Be Wary of Retirement Experts
PBS’s Frontline ran an investigative piece on our looming retirement crisis recently titled The Retirement Gamble. The video, which is causing a stir with retirees and advisors alike, rehashed some well known issues with the costs of retirement saving, but more importantly showed the lack of solutions that so called retirement “experts” have to offer.
I use the word “expert” loosely, as most have little experience in the business, or in any for-profit business at all. Some are writers that benefit from repeating old issues with a new spit, but few had anything new to offer. Those true retirement experts that I have great respect for like Jason Zweig of the Wall Street Journal were not discussing the most important issues, such as Zweig’s expertise in the field of investor behavior, which may be the most critical part of why some retirees fail when others succeed. Instead, the piece wallowed in negativity in misguided attacks on products and companies, while ignoring the vast good the same have done.
As a professional that has worked in the retirement planning field with retirees for over a decade, I was alarmed to find all it appears one has to do to be a retirement expert is to criticize those who actually are working experts at helping individuals approach the awesome responsibility of becoming self-sufficient. And, while the goal of all individuals is self-sufficiency, the experts opinions seem to be that we needed less of it, and more government mandates.
Take Robert Hiltonsmith, a fairly young and relatively recent graduate who works as an economist for a left-wing think tank, and became an instant retirement expert in 2012 when he rehashed past criticisms of the fees associated with 401(k) plans. While there is much criticism of fees and unhelpful prospectus documents, there is no mention of the reason for those documents and fees being past intervention. In the documentary Mr. Hiltonsmith says saving 10% of one’s income for retirement is too much, and yet having his wages reduced by 12.4% to pay for a safety net in social security must be rational. I have written in the past about his harmful solutions to make individuals more reliant on government managed investment plans, because social security, municipal pensions, and 529 plans are apparently run well, without conflict, and without cost. The facts in this expert’s opinion speak to the contrary.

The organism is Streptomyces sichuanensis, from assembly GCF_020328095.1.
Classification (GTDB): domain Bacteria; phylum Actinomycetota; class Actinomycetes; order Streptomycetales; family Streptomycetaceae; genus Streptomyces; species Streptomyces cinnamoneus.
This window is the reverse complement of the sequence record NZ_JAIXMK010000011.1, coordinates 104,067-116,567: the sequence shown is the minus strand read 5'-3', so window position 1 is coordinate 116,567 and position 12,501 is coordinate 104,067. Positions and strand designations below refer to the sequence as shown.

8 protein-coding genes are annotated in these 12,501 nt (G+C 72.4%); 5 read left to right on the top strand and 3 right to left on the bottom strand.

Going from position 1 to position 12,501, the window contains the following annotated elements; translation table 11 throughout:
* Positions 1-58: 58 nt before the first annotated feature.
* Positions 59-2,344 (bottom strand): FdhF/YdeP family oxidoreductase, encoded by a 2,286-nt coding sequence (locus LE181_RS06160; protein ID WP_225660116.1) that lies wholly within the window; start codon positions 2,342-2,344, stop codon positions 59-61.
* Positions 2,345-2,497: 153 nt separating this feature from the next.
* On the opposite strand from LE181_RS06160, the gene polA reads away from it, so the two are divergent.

Or, take writer Helaine Olen who in her book Pound Foolish: Exposing the Dark Side of the Personal Finance Industry repeats every criticism every told of the industry (including how wealthy personal finance personalities that help millions of people don’t invest like the rest of us… to think!). A review of her book offered the following:
1) My overarching feeling as I read the book, was that Olen was complaining about many things but not offering any solutions. Many other reviewers had similar thoughts….
2) The political undertones were not needed or helpful. It appears that Olen wants more regulation….The cost of more regulation usually gets passed on to the consumer. Olen’s advice is also very general. No specific recommendations are offered. Perhaps it will be in Olen’s next book.
3) The language in the final chapter was also not necessary. I am not offended by bad language but I thought it was so out of place.
4) The final conclusion that government should do more was a big disappointment. Surely financial success is not going to occur because the government does more for us. If managing finances is not the area where we need to take some personal responsibility then what is?